How To Change an LLC To an S Corp

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As a business owner with a limited liability company (LLC), you may have started with this structure for its simplicity and flexibility. However, as your company grows and becomes more profitable, changing to an S corporation (S corp) could provide significant tax advantages. 

In this blog post, we’ll explore the reasons why you might want to make this change and provide a step-by-step guide on how to change your LLC to an S corp. If reducing your tax burden and positioning your business for further growth sound appealing, keep reading.

Why Change an LLC to an S Corp?

The primary motivation for changing from an LLC to an S corp is the potential for self-employment tax savings. Here’s how it works:

Avoiding Self-Employment Taxes

In an LLC, all profits are subject to self-employment taxes (15.3% for Social Security and Medicare) in addition to income taxes. With an S corp, only the salaries paid to shareholder-employees are subject to self-employment taxes. 

Any additional profits distributed as dividends are exempt from self-employment taxes, resulting in substantial savings for profitable businesses.

Raising Capital and Attracting Investors 

S corps can have up to 100 shareholders and issue stock, making it easier to raise capital and bring on investors compared to an LLC. This increased ability to attract funding can fuel growth and expansion plans.

Perpetual Existence 

Unlike LLCs, which can be dissolved upon the withdrawal or death of a member, S corps have a perpetual existence independent of their ownership structure.

Eligibility Requirements for S Corp Status

Before converting, ensure your LLC meets the following criteria to qualify as an S corp:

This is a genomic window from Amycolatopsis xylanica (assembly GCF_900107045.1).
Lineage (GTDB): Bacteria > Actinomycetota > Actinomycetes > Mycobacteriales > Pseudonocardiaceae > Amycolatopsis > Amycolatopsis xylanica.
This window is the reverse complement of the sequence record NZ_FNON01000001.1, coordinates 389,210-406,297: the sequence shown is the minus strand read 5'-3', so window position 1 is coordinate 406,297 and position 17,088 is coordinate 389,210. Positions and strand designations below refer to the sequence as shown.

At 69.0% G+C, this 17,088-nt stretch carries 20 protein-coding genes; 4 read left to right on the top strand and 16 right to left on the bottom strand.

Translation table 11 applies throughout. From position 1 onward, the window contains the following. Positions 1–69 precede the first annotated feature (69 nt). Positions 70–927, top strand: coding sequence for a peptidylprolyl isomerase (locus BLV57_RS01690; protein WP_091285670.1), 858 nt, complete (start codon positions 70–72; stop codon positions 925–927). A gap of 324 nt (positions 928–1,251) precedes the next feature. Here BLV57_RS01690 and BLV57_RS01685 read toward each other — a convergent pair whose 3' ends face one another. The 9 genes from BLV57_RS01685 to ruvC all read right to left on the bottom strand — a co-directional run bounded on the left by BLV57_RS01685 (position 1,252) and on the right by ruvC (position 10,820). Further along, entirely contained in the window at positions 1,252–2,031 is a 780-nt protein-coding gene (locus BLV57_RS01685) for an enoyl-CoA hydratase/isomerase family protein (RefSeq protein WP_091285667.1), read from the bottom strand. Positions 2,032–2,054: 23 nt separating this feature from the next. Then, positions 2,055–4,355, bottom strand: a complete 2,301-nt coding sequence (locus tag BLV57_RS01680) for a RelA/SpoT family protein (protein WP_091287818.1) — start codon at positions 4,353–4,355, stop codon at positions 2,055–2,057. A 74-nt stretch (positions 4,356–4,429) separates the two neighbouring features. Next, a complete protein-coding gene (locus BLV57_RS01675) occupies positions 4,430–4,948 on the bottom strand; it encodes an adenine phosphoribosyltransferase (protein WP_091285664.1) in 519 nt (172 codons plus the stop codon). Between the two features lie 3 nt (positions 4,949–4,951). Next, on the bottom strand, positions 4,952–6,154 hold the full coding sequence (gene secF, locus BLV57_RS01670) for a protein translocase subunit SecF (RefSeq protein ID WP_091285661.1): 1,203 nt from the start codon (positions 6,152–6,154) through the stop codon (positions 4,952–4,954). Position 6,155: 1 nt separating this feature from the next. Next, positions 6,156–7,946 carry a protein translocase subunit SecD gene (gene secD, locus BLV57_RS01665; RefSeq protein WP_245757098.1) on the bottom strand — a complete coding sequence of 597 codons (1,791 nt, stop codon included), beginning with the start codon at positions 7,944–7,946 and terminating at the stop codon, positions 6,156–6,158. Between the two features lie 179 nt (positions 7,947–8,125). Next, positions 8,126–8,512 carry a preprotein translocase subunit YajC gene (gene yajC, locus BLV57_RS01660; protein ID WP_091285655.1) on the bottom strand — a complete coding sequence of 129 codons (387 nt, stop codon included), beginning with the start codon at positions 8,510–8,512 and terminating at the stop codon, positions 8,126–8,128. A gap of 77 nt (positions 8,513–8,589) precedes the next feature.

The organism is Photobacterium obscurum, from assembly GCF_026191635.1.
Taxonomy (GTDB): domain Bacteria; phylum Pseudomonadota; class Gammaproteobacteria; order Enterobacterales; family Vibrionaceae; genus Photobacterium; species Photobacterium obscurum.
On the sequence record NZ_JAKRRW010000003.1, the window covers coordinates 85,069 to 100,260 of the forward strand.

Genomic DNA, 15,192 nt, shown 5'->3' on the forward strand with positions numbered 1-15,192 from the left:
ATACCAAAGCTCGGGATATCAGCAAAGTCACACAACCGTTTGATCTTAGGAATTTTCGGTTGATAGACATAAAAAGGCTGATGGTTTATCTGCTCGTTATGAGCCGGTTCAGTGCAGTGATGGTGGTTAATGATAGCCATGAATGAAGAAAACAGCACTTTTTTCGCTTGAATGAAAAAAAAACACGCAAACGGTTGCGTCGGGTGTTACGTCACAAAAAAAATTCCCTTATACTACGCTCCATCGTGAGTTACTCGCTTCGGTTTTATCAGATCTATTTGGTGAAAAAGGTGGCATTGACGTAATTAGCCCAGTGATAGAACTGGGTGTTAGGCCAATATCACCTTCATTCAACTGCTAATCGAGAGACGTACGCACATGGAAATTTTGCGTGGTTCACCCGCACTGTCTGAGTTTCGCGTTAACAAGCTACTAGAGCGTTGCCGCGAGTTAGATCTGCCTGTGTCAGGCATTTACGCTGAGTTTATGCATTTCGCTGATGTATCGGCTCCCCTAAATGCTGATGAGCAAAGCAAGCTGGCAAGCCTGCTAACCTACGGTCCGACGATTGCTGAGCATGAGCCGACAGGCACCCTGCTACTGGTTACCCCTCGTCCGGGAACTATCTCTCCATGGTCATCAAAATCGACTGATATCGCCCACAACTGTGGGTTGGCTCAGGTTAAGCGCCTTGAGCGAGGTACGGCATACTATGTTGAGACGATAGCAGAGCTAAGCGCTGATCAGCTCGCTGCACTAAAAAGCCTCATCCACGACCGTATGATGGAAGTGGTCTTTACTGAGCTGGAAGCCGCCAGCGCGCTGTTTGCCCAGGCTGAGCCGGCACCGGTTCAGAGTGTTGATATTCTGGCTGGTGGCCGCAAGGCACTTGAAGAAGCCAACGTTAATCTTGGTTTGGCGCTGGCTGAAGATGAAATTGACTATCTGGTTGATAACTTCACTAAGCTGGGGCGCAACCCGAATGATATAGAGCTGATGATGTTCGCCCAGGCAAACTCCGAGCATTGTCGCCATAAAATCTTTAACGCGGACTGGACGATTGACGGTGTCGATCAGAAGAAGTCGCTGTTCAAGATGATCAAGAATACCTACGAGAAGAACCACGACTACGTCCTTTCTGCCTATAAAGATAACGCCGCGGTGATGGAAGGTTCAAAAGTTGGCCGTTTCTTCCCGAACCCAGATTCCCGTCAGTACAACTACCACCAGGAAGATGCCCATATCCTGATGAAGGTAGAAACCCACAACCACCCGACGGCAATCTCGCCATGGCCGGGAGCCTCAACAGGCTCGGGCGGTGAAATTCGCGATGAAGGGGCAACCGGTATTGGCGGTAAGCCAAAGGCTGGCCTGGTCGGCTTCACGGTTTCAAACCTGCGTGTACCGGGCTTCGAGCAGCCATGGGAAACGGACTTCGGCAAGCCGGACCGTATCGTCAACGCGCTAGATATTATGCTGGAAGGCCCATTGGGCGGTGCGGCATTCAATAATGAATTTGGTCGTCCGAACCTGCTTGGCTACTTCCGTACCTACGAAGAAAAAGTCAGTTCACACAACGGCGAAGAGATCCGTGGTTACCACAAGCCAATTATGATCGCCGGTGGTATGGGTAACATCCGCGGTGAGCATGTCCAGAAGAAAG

• Be a domestic corporation
  • Have no more than 100 shareholders
  • Have only one class of stock
  • Have shareholders that are individuals, certain trusts, or estates (not partnerships or corporations)
  • Not be an ineligible corporation (e.g., financial institutions, insurance companies)

Step-by-Step Guide: Changing an LLC to an S Corp

Step 1: Check State Laws for Conversion Process

Each state has specific requirements for changing an LLC to a corporation. Some states allow for a statutory conversion, while others may require more complex steps like statutory mergers or forming a new corporation.

Step 2: File Articles of Conversion/Incorporation 

Following your state’s procedures, file the necessary paperwork (e.g., articles of conversion, and articles of incorporation) to convert your LLC into a corporation.

Step 3: Elect S Corp Status with the IRS 

After incorporating, file Form 2553 (Election by a Small Business Corporation) with the IRS to elect S corp taxation status. This form must be filed within a specific timeframe, typically within 75 days of the incorporation date or by the 15th day of the third month of the tax year.

Step 4: Update Corporate Records and Comply with Formalities 

As an S corp, you’ll need to maintain corporate records, hold annual shareholder and board meetings, and follow other formalities. Ensure your bylaws, stock certificates, and other documents reflect your new corporate structure.

Step 5: Obtain a New Employer Identification Number (EIN) 

You may need to apply for a new EIN with the IRS after converting to an S corp.

Step 6: Consult with Tax and Legal Professionals 

Due to the complexities involved, it’s highly recommended to work with tax advisors and lawyers experienced in business entity conversions to ensure compliance with all federal, state, and local regulations.

Potential Drawbacks of Converting to an S Corp

While the tax savings can be significant, there are a few potential downsides to consider:

  • Increased Formalities and Paperwork: S corps have more stringent reporting and recordkeeping requirements compared to LLCs.
  • Reasonable Salary Requirements: The IRS closely monitors S corps to ensure shareholder-employees are paid reasonable salaries, not just dividends to avoid payroll taxes.
  • Ownership Restrictions: S corps are limited to 100 shareholders and cannot have non-resident alien owners.

The Bottom Line

Converting your LLC to an S corp can be a strategic move for businesses with substantial profits, growth plans, and a desire for tax optimization. 

However, it’s crucial to carefully evaluate your specific circumstances, eligibility, and potential drawbacks before making the transition. Consult with professionals to ensure a smooth conversion process and continued compliance with all relevant regulations.

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